23. Essie*

    LW #1, in the future it might be better to just forward your personal cell to your work cell. That’s what my colleagues do.

  24. AdAgencyChick*

    OP2, if I were a new boss coming in and one of my new direct reports started off the relationship by telling me that she wasn’t happy about having been excluded from the selection process for my job, and I knew on top of that that she’s been with the company nearly 20 years, my immediate reaction would be, “I need to watch this person like a hawk, and maybe let her go at some point.” I would have serious doubts about this person’s willingness and ability to take direction and feedback from me, especially if the direction is different from the way things have always been done.

    Perhaps during your first one-on-one with the new boss, you can ask — in a totally non-antagonistic way — what his vision is for the department and what he thinks is key to advancing within the organization now that he’s part of the team. But it has to be clear that you’re willing to be subordinate to your new boss, otherwise he may decide he’d rather be someone else’s boss.

    1. Trout 'Waver*

      I don’t know. In management positions it’s super common for an external candidate to ask or be told about internal applicants. If you knew a position had internal applicants, I think it’d be more weird if you didn’t have that conversation with the internal applicant.

        1. LBK*

          They weren’t official applicants but they were internal interested parties; I’d think it would be weird for the hiring team to not mention to the new manager that they’d be managing two people who had expressed interest in the role (or the new manager might at least assume some of the employees in their department would want it, since that’s fairly normal any time there’s a manager role open).

          1. Princess Consuela Banana Hammock*

            Yeah, I agree. There weren’t internal candidates because of the company’s approach, but that doesn’t mean that the new boss won’t have the same challenges that occur when there IS an internal candidate. In this case, HR (or the outgoing manager) should certainly disclose the situation to the incoming manager because it’s functionally similar to going up against an internal candidate. But OP shouldn’t be the person imparting that knowledge.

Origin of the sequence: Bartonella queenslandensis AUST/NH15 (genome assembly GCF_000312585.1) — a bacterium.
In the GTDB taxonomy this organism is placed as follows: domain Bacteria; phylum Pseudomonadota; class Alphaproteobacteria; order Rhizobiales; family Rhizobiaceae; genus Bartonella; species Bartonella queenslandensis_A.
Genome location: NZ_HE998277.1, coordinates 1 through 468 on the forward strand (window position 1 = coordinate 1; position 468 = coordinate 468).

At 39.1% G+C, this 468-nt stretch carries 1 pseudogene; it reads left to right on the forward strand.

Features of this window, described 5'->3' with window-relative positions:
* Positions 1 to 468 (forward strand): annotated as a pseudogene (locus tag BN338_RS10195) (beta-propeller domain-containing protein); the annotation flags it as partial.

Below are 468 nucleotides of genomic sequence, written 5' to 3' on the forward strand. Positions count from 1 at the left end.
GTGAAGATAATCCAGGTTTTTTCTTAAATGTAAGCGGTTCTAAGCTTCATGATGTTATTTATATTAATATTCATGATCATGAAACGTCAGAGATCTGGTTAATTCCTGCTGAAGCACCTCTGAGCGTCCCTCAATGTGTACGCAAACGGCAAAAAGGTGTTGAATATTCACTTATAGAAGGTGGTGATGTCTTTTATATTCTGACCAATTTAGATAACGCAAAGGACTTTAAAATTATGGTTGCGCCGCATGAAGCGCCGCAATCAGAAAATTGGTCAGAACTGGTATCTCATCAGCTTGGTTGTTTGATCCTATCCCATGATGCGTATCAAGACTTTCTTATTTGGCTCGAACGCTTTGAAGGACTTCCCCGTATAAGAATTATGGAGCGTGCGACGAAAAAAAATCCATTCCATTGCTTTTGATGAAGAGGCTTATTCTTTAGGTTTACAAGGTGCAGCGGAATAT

1. AdAgencyChick*

              Exactly. If HR said to me, “Your two direct reports both expressed interest in your slot,” that is quite different from one or both of those direct reports coming to me to say “I wanted your slot.” In the former situation, I’d give the benefit of the doubt to the direct report and not assume that she is going to be resistant to working with me. In the latter situation, I’d take the fact that the direct report proactively came to me to discuss it as a sign that she is Not Happy with the situation, and therefore I need to keep an eye on her attitude.

              1. Trout 'Waver*

                Personally, I’d appreciate an employee being direct with me that they had applied for my job. I think it puts the OP in a tough position.

    2. CorporateLady*

      I would feel the same exact way. I recently started a new position where I was selected over the most tenured team member.

      The reason that I was selected is that I have vastly more industry expertise, am more versed in creating efficiencies, and am able to provide tangible examples of my ability to generate results. My job is to come in, change how we do things, and evaluate performance and potential. I was very much hired to evoke the change that my team members have been unable to execute in the past.

      Just like it’s my responsibility to develop my team and give them the opportunity to grow, it’s their responsibility to understand that I was chosen for a reason (#moana) and if they were the best fit, the company would have promoted them.

    3. Lora*

      Maybe a better way to put it would be, “can you share with me what the plans are for the department in the future? It seems like senior management is interested in making changes, and I’d like to get a clearer idea of where I would fit into those plans.”

      The answer may well be, “yeah, the plans are for you to stay in the same job” or “you’re going to be put in charge of Tea Leaf Disposal” or (hey, you can hope) “a new group is going to be created in Tea Strainers and we’d like someone internally to run that (such as you maybe)”. It’s not unheard of. But that way at least you have your answer and it sounds like you are trying to be a good sport – and it opens the door for the “yeah, I am not really all that interested in Tea Leaf Disposal and I would like to know what other options I have in this company” conversation.